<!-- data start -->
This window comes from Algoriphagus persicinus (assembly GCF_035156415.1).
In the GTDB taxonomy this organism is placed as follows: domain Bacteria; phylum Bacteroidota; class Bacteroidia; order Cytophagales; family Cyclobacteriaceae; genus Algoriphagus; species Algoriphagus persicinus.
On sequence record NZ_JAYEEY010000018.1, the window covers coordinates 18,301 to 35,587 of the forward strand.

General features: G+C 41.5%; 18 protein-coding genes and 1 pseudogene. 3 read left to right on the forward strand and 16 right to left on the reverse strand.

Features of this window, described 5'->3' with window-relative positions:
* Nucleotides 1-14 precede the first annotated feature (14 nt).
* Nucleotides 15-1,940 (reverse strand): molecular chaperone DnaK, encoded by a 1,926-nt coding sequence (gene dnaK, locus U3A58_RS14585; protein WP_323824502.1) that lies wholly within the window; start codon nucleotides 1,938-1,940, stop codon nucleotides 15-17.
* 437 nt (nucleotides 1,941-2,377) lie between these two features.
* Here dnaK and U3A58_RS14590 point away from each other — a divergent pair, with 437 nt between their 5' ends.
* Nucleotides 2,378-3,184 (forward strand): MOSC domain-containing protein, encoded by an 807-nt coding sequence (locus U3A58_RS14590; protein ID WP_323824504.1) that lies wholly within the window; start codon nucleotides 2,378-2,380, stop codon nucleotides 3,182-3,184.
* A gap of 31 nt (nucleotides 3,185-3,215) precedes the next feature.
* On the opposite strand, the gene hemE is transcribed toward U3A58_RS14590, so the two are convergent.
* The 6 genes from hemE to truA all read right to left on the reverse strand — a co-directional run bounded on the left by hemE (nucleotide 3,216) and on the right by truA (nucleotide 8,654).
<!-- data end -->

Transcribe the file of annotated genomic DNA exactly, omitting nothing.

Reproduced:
This window comes from Algoriphagus persicinus (assembly GCF_035156415.1).
In the GTDB taxonomy this organism is placed as follows: domain Bacteria; phylum Bacteroidota; class Bacteroidia; order Cytophagales; family Cyclobacteriaceae; genus Algoriphagus; species Algoriphagus persicinus.
On sequence record NZ_JAYEEY010000018.1, the window covers coordinates 18,301 to 35,587 of the forward strand.

General features: G+C 41.5%; 18 protein-coding genes and 1 pseudogene. 3 read left to right on the forward strand and 16 right to left on the reverse strand.

Features of this window, described 5'->3' with window-relative positions:
* Nucleotides 1-14 precede the first annotated feature (14 nt).
* Nucleotides 15-1,940 (reverse strand): molecular chaperone DnaK, encoded by a 1,926-nt coding sequence (gene dnaK, locus U3A58_RS14585; protein WP_323824502.1) that lies wholly within the window; start codon nucleotides 1,938-1,940, stop codon nucleotides 15-17.
* 437 nt (nucleotides 1,941-2,377) lie between these two features.
* Here dnaK and U3A58_RS14590 point away from each other — a divergent pair, with 437 nt between their 5' ends.
* Nucleotides 2,378-3,184 (forward strand): MOSC domain-containing protein, encoded by an 807-nt coding sequence (locus U3A58_RS14590; protein ID WP_323824504.1) that lies wholly within the window; start codon nucleotides 2,378-2,380, stop codon nucleotides 3,182-3,184.
* A gap of 31 nt (nucleotides 3,185-3,215) precedes the next feature.
* On the opposite strand, the gene hemE is transcribed toward U3A58_RS14590, so the two are convergent.
* The 6 genes from hemE to truA all read right to left on the reverse strand — a co-directional run bounded on the left by hemE (nucleotide 3,216) and on the right by truA (nucleotide 8,654).